Top 5 – Elements
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Dr. Marsha Cole
Dr. Marsha Cole is a lecturer of in the Chemistry Program in the College of Engineering and Science at Louisiana Tech. As an expert in cosmetics, drug delivery, and food chemistry, she spends a lot of time working with elements on the periodic table. So we asked her: What are your favorite elements? And why?
- Carbon: We’d all be dead without it. Ironically, the carbon content in our body is recycled CO2 from the atmosphere. You can find carbon in the world’s most useful materials, pencils, drugs, and most gorgeously — in diamonds. C why it’s my best friend??? (<– Chemistry joke!) Carbon makes the strongest, thinnest material in the world. It is literally the ashes from the sweat of stars and is the parent of neon, magnesium, and oxygen (nuclear fusion). Lastly, it is the most abundant element in the universe.
- Oxygen: We’d be dead without this one too. And, it makes things explode (I’m a fire sign – Leo – so I’m astrologically born to be a pyro). Oxygen is literally the party sign; wherever it is, a party is sure to happen. Every element loves it; it often reveals the desperation that some elements have in becoming stable. Wherever oxygen is, you will likely know because a little bit goes a long way, even during respiration. Oxygen is a chameleon taking on shades of blue, reds, pinks, and blacks whenever it combines with other elements. It is not a narcissist, however, because when it combines with itself, nothing happens. So much for a big egO (<– Chemistry joke! LOL!)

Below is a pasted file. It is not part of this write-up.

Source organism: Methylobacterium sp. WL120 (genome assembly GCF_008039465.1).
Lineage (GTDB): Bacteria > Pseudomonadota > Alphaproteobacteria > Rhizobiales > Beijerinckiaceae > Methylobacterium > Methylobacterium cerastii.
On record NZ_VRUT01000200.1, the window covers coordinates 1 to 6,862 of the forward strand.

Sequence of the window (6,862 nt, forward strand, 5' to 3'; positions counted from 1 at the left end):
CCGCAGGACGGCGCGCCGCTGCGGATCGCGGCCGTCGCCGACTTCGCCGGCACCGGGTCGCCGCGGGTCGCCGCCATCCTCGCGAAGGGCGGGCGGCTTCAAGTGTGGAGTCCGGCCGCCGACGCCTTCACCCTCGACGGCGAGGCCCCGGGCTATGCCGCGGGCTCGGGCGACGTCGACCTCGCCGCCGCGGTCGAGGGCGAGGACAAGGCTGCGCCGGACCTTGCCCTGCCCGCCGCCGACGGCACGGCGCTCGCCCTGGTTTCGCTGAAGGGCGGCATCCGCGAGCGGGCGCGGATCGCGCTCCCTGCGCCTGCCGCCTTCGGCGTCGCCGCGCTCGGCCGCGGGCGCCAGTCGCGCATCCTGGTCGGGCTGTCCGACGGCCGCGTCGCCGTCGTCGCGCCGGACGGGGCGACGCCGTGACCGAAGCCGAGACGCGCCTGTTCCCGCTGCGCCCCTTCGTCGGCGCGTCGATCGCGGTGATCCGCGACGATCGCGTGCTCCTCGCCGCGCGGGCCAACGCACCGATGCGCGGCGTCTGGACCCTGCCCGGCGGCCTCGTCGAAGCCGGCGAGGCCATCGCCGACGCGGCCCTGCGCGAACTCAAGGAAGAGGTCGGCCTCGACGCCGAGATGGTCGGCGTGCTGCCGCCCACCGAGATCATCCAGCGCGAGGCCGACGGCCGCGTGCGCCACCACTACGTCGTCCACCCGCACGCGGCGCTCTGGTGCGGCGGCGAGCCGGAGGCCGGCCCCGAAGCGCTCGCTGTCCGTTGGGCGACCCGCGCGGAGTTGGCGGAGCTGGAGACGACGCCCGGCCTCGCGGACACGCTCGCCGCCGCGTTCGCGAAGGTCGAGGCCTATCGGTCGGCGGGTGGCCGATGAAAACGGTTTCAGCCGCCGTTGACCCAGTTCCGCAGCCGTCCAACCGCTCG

- Sulfur: Aside from its trademark — stink — it changes colors! As a gas it burns blue, but as a solid it is yellow. Get it wet and it is blood red. Also, its “stinky” is responsible from some of the flavor components that we do like to eat and that linger on the breath. It is the element that keeps vampires away. Lastly, my hair is curly because I have some sulfur-based amino acids in close proximity to each other.
- Iodine: It sublimes, or goes directly from a solid to a gas. AND I2 love iodine because IT CHANGES COLORS!!! Get it? I2 (<– Another Chemistry joke!) Anyways, solid iodine is the shade of gun metal black and it is shiny. When it is a gas, it is the most gorgeous shade of magenta purple (super pretty color for a cosmetic but definitely not a good idea). Get it wet and it is an orange-y brown. Iodine is also a disinfectant that used to have a place in pre-op surgery (yellow bellies anyone?), but with the rising number of surprise iodine allergies, not so much anymore. Iodine is critical for healthy thyroid function. But for me, iodine is the indicator I need to detect starch. Iodine solution + starch = blue solution! Blue banana, anyone?
- Bismuth: It has all the colors! If you every Google elemental bismuth, you will see that it radiates greens and pinks so it is natural that it speaks to me as a member of Alpha Kappa Alpha Sorority, Incorporated. As a cosmetic-ceur, it is obvious that I am into anything that would be found in cosmetics. Most would likely be familiar with it as Pepto Bismol since it helps smooth traffic from the rooter to the tooter, but it is also used in fire detection, magnets, paint, cancer treatment, fishing lures, and ammunition. So, if you ever needed to call the periodic table for help, Bismuth may be the one to request.